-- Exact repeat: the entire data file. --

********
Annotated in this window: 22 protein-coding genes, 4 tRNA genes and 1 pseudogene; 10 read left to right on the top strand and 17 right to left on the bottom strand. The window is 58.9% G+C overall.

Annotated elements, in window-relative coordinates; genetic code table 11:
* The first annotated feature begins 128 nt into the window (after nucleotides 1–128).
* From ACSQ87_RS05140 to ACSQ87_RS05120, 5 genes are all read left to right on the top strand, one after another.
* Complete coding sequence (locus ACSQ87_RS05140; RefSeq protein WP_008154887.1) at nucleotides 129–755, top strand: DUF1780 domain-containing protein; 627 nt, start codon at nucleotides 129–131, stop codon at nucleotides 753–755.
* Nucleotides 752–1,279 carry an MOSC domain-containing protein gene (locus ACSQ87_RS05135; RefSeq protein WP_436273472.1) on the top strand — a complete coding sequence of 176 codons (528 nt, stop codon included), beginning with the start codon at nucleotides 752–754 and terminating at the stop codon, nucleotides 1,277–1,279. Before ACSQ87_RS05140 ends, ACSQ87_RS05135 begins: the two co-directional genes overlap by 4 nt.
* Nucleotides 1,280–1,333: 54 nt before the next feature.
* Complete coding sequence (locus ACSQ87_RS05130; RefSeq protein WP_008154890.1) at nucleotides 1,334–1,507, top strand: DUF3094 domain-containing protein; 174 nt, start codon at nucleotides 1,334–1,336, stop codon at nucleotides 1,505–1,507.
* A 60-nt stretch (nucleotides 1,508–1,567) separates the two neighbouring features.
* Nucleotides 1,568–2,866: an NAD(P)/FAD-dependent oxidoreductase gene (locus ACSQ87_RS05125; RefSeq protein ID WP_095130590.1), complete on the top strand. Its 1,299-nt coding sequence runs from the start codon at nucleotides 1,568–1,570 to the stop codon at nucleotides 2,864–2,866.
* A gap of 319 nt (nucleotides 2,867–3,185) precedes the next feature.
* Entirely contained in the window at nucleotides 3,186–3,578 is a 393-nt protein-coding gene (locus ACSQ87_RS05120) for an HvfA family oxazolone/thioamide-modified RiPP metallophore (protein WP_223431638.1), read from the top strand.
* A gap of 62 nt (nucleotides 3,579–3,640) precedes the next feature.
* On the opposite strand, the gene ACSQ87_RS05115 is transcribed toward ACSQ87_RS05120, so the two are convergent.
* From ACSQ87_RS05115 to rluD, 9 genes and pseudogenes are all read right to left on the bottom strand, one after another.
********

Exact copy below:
Annotated in this window: 22 protein-coding genes, 4 tRNA genes and 1 pseudogene; 10 read left to right on the top strand and 17 right to left on the bottom strand. The window is 58.9% G+C overall.

Annotated elements, in window-relative coordinates; genetic code table 11:
* The first annotated feature begins 128 nt into the window (after nucleotides 1–128).
* From ACSQ87_RS05140 to ACSQ87_RS05120, 5 genes are all read left to right on the top strand, one after another.
* Complete coding sequence (locus ACSQ87_RS05140; RefSeq protein WP_008154887.1) at nucleotides 129–755, top strand: DUF1780 domain-containing protein; 627 nt, start codon at nucleotides 129–131, stop codon at nucleotides 753–755.
* Nucleotides 752–1,279 carry an MOSC domain-containing protein gene (locus ACSQ87_RS05135; RefSeq protein WP_436273472.1) on the top strand — a complete coding sequence of 176 codons (528 nt, stop codon included), beginning with the start codon at nucleotides 752–754 and terminating at the stop codon, nucleotides 1,277–1,279. Before ACSQ87_RS05140 ends, ACSQ87_RS05135 begins: the two co-directional genes overlap by 4 nt.
* Nucleotides 1,280–1,333: 54 nt before the next feature.
* Complete coding sequence (locus ACSQ87_RS05130; RefSeq protein WP_008154890.1) at nucleotides 1,334–1,507, top strand: DUF3094 domain-containing protein; 174 nt, start codon at nucleotides 1,334–1,336, stop codon at nucleotides 1,505–1,507.
* A 60-nt stretch (nucleotides 1,508–1,567) separates the two neighbouring features.
* Nucleotides 1,568–2,866: an NAD(P)/FAD-dependent oxidoreductase gene (locus ACSQ87_RS05125; RefSeq protein ID WP_095130590.1), complete on the top strand. Its 1,299-nt coding sequence runs from the start codon at nucleotides 1,568–1,570 to the stop codon at nucleotides 2,864–2,866.
* A gap of 319 nt (nucleotides 2,867–3,185) precedes the next feature.
* Entirely contained in the window at nucleotides 3,186–3,578 is a 393-nt protein-coding gene (locus ACSQ87_RS05120) for an HvfA family oxazolone/thioamide-modified RiPP metallophore (protein WP_223431638.1), read from the top strand.
* A gap of 62 nt (nucleotides 3,579–3,640) precedes the next feature.
* On the opposite strand, the gene ACSQ87_RS05115 is transcribed toward ACSQ87_RS05120, so the two are convergent.
* From ACSQ87_RS05115 to rluD, 9 genes and pseudogenes are all read right to left on the bottom strand, one after another.